electric typewriters

When I started school our “computer lab” was a “tech lab” with electric typewriters and when I graduated school we all had our own iPads and every classroom had a smart board

Creepypasta #1031: Something Fishes For People In Champagne Lake

Length: Medium

The following letter was delivered to my PO box 6 days ago with several ten-cent stamps more than 50 years old. It was typed by electric typewriter and folded neatly in thirds. There is business card in the center of the letter for a used Pontiac lot in Ox Bow Washington; there is a blue ball-point arrow pointing to a body of water in a mini map on the back. The letter has been transcribed verbatim:

June 17th, 1995

FROM: Gilbert Sena, Sr. (Nom De Plume)

TO: Howard Moxley

RE: Advertisement in June’s issue of Persistent Press, page 444: “Sell or trade me your secrets. All deals negotiable, practical and absolutely discrete”

Dear Mr. Moxley,

The world as we know it will be ending in God’s great second flood soon, so there is no reason in holding secrets anymore, no matter how large. I can’t tell you my real name or the real name of this lake, only the code name we used- Champagne, formally Opium Lake. I think the people in charge are on the lookout for the particular coordinates, so I marked the location on the card. It’s not on street maps anymore, but a smart lad like you can figure it out without a problem.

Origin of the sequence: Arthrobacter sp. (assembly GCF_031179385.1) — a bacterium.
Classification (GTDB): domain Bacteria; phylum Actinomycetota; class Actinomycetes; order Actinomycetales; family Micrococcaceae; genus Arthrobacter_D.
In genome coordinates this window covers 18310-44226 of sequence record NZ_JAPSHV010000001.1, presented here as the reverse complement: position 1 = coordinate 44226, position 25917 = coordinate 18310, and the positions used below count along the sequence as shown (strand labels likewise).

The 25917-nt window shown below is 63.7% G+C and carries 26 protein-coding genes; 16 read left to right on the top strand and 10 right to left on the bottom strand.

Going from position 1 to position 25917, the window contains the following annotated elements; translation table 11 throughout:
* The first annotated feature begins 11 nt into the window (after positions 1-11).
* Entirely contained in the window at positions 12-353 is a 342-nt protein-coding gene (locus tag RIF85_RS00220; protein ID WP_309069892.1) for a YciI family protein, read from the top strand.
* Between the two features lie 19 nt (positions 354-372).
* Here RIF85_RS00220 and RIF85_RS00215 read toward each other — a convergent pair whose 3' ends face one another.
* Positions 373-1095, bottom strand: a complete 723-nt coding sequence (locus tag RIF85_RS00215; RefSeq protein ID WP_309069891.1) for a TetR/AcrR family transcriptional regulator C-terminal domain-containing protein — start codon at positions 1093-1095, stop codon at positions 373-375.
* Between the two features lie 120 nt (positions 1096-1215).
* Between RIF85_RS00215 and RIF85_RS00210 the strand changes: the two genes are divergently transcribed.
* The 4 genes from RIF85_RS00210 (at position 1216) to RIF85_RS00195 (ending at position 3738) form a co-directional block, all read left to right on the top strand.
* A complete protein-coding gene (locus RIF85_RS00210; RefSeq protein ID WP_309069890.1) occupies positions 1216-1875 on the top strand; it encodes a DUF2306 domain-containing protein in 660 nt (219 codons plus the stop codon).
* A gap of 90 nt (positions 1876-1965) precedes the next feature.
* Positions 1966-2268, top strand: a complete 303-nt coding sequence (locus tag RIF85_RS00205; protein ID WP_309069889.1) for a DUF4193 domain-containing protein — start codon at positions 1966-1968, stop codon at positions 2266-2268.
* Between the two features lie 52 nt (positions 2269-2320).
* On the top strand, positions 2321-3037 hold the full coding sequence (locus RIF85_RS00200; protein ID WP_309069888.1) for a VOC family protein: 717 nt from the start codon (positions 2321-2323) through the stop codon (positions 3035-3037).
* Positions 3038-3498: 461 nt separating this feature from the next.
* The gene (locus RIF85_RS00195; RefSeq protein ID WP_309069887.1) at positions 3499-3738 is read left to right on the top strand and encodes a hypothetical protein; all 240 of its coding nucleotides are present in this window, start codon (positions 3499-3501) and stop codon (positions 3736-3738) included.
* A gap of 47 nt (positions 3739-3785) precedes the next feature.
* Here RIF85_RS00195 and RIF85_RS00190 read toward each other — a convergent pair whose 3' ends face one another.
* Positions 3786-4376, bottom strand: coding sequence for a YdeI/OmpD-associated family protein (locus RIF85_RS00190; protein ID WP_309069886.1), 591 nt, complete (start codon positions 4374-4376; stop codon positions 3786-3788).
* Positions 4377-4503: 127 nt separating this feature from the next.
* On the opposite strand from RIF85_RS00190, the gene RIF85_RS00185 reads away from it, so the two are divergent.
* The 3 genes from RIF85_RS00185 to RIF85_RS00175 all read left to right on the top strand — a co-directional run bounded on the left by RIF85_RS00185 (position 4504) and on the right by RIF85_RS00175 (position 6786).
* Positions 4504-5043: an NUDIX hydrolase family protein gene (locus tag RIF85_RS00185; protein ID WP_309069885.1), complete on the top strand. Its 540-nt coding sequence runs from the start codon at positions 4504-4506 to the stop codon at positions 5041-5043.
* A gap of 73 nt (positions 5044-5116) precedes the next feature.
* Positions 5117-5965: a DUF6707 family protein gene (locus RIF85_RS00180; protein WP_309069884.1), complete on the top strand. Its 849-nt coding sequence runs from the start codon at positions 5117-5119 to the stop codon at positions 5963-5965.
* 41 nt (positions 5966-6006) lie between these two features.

I guard a lake where something fishes for people. No one has ever seen the fisher. Some think it lives somewhere in the vents that open at the bottom of the lake. Sometimes I believe the water itself is alive. No one from my family ever needed to see the fisher, as evidence surrounded the lake in the form of things humans truly desire.